Deal Frees ‘West Memphis Three’ in Arkansas By CAMPBELL ROBERTSON August 19, 2011
JONESBORO, Ark. — The end, if it can be called that, came all of a sudden. After nearly two decades in prison for the murder of three young boys, Damien Echols, Jason Baldwin and Jessie Misskelley Jr., commonly known as the West Memphis Three, stood up in a courtroom here on Friday, proclaimed their innocence even as they pleaded guilty, and, minutes later, walked out as free men….
Under the terms of a deal reached with prosecutors, Mr. Echols, Mr. Baldwin and Mr. Misskelley leave as men who maintain their innocence yet who pleaded guilty to murder, as men whom the state still consider to be child killers but whom the state deemed safe enough to set free.
Last November, the Arkansas Supreme Court ruled that there was enough evidence to call a hearing to determine whether to have a new trial. The hearing was scheduled for this coming December.
But it was less than three weeks ago that lawyers representing Mr. Echols began working on a deal to offer to prosecutors that would free the men.
Under the seemingly contradictory deal, Judge David Laser vacated the previous convictions, including the capital murder convictions for Mr. Echols and Mr. Baldwin. After doing so, he ordered a new trial, something the prosecutors agreed to if the men would enter so-called Alford guilty pleas. These pleas allow people to maintain their innocence and admit frankly that they are pleading guilty because they consider it in their best interest.
The three men did just that, standing in court and quietly proclaiming their innocence but at the same time pleading guilty to charges of first- and second-degree murder. The judge then sentenced them to 18 years and 78 days, the amount of time they had served, and also levied a suspended sentence of 10 years.
The prosecuting attorney, Scott Ellington, said in an interview that the state still considered the men guilty and that, new DNA findings notwithstanding, he knew of no current suspects.
“We don’t think that there is anybody else,” Mr. Ellington said, declaring the case closed.
Asked how he could free murderers if he believed they were guilty, he acknowledged that the three men would likely be acquitted if a new trial were held, given the prominent lawyers now representing them, the fact that evidence has decayed or disappeared over time and the death or change of heart of several original witnesses. He also expressed concern that if the men were exonerated at trial, they could sue the state, possibly for millions of dollars.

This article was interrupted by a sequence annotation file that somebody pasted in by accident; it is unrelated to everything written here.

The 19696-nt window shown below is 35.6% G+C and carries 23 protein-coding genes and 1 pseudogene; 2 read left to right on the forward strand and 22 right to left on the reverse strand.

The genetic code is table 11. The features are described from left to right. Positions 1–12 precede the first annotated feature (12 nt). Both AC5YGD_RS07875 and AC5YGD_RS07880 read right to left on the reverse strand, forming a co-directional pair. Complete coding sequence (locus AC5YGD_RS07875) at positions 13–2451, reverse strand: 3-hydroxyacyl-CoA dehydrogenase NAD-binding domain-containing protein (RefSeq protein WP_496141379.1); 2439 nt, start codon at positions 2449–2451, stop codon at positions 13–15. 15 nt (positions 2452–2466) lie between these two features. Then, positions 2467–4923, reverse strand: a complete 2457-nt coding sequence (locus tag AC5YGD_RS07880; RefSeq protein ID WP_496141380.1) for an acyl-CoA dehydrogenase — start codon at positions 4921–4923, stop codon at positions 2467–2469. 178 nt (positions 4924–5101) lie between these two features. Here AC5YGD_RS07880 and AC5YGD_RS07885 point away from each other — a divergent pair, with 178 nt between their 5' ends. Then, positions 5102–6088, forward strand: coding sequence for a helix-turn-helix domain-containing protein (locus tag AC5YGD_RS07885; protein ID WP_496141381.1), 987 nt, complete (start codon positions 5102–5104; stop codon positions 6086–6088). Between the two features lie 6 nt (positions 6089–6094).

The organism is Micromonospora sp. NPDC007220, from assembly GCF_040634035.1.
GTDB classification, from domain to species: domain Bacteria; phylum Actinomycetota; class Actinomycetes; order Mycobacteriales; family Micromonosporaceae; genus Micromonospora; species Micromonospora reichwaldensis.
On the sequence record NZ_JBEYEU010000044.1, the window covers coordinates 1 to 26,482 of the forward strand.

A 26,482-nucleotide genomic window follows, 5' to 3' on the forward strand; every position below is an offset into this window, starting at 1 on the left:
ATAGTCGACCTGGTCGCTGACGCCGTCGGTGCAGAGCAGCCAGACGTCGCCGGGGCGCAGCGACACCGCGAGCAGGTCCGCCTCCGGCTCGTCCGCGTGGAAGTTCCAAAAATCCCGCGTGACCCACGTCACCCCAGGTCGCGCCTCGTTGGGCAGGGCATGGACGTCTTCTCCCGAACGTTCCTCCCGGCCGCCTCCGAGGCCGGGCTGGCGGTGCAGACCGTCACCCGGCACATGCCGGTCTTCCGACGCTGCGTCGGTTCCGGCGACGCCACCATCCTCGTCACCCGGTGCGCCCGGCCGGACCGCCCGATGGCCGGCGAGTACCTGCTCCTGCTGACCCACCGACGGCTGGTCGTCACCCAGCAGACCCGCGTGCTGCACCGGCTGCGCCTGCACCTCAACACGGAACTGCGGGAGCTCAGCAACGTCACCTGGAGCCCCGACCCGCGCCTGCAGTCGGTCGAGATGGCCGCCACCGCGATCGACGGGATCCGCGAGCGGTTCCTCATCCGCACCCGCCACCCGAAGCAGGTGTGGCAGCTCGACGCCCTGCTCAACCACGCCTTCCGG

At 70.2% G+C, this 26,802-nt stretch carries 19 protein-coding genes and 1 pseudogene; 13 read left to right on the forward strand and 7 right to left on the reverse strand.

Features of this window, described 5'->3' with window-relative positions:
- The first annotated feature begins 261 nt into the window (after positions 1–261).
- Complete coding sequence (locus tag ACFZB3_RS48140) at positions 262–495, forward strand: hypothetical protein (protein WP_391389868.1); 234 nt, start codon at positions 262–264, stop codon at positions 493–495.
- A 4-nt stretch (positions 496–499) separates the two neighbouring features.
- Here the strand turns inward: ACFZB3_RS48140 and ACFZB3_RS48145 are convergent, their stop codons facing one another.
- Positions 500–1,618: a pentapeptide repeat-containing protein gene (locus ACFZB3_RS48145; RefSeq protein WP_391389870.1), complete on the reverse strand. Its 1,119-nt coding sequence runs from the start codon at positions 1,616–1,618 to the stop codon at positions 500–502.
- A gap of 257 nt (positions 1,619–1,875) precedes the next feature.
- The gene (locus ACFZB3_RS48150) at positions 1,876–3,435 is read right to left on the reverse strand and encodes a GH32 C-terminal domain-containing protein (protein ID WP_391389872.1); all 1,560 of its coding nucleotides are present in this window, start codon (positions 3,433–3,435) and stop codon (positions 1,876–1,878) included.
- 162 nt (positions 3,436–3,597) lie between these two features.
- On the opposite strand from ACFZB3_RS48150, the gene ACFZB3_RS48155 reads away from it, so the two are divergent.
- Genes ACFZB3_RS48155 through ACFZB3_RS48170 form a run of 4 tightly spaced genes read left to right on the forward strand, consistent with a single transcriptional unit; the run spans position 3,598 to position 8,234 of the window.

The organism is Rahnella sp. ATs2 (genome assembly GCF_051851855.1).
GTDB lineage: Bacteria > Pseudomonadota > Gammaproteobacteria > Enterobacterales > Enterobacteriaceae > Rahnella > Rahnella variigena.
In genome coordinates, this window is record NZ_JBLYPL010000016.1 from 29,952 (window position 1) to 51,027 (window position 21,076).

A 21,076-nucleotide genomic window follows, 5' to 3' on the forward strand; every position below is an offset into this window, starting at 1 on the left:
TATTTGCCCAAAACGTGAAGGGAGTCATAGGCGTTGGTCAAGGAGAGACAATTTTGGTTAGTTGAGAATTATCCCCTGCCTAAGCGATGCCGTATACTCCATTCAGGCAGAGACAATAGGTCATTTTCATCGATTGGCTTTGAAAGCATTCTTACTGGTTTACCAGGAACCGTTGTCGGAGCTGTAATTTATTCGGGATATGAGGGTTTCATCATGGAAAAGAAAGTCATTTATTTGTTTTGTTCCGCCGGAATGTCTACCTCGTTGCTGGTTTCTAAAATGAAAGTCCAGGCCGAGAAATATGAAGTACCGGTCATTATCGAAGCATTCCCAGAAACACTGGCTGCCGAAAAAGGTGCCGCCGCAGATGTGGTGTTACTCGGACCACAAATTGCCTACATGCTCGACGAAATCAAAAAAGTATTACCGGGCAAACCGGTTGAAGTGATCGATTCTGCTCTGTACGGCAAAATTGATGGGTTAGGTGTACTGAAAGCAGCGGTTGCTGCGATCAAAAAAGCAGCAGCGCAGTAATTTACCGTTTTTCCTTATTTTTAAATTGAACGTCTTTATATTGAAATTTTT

“I believe that with all the circumstances that were facing the state in this case, this resolution is one that is palatable and I think that after a period of time it will be acceptable to the public as the right thing,” Mr. Ellington said.
‘West Memphis Three’ — Convicted Of Killing Boy Scouts — Free After Serving 17 Years In Prison by David Lohr 8/19/11
After serving 17 years behind bars for the brutal murder of three children in eastern Arkansas, Damien Echols, Jessie Misskelley Jr. and Jason Baldwin — dubbed the “West Memphis Three” — have been released from prison.
“They will be free men … on suspended sentence,” prosecuting Attorney Scott Ellington told reporters during a Friday press conference.
“Only time will tell as to whether this was the right decision.”
All three men had been imprisoned since 1994, when they were convicted of killing three 8-year-old boys: Stevie Branch, Michael Moore and Christopher Byers.
Prosecutors alleged the trio killed the children in Robin Hood Hills on the morning of May 6, 1993, as part of a satanic ritual. According to police, the boys’ bodies were mutilated and left in a ditch. Each had been hogtied with his own shoelaces.
At the time of their arrests, Baldwin was 16. Misskelley was 17, and Echols was 18.
Echols was sentenced to death, Misskelley was sentenced to life imprisonment plus 40 years, and Baldwin was sentenced to life.
DNA testing was not available at the time of the defendants’ trials. In 2007, it was found that DNA collected at the crime scene did not match that belonging to any of the three men. In November 2010, the state Supreme Court ruled that all three could present new evidence in court.
A new court date had been set for December, but on Thursday Judge David Laser ordered all three men transported to Jonesboro for today’s surprise hearing. In a brief statement released to the press, Laser only said that the hearing was to “take up certain matters pertaining to the cases” of the three defendants.
Experts believe both sides have entered into a complex legal agreement, in which the three men have entered into so-called Alford pleas.
“The plea means that you maintain your innocence but you believe there is a substantial likelihood that a jury will find you guilty so you are pleading guilty per State v. Alford,” Anne Bremner, a Seattle attorney and legal analyst, told The Huffington Post. “The effect of the corresponding finding of guilt by the court is the same as with a straight guilty plea.”….
West Memphis 3 confession, witness corroboration and physical evidence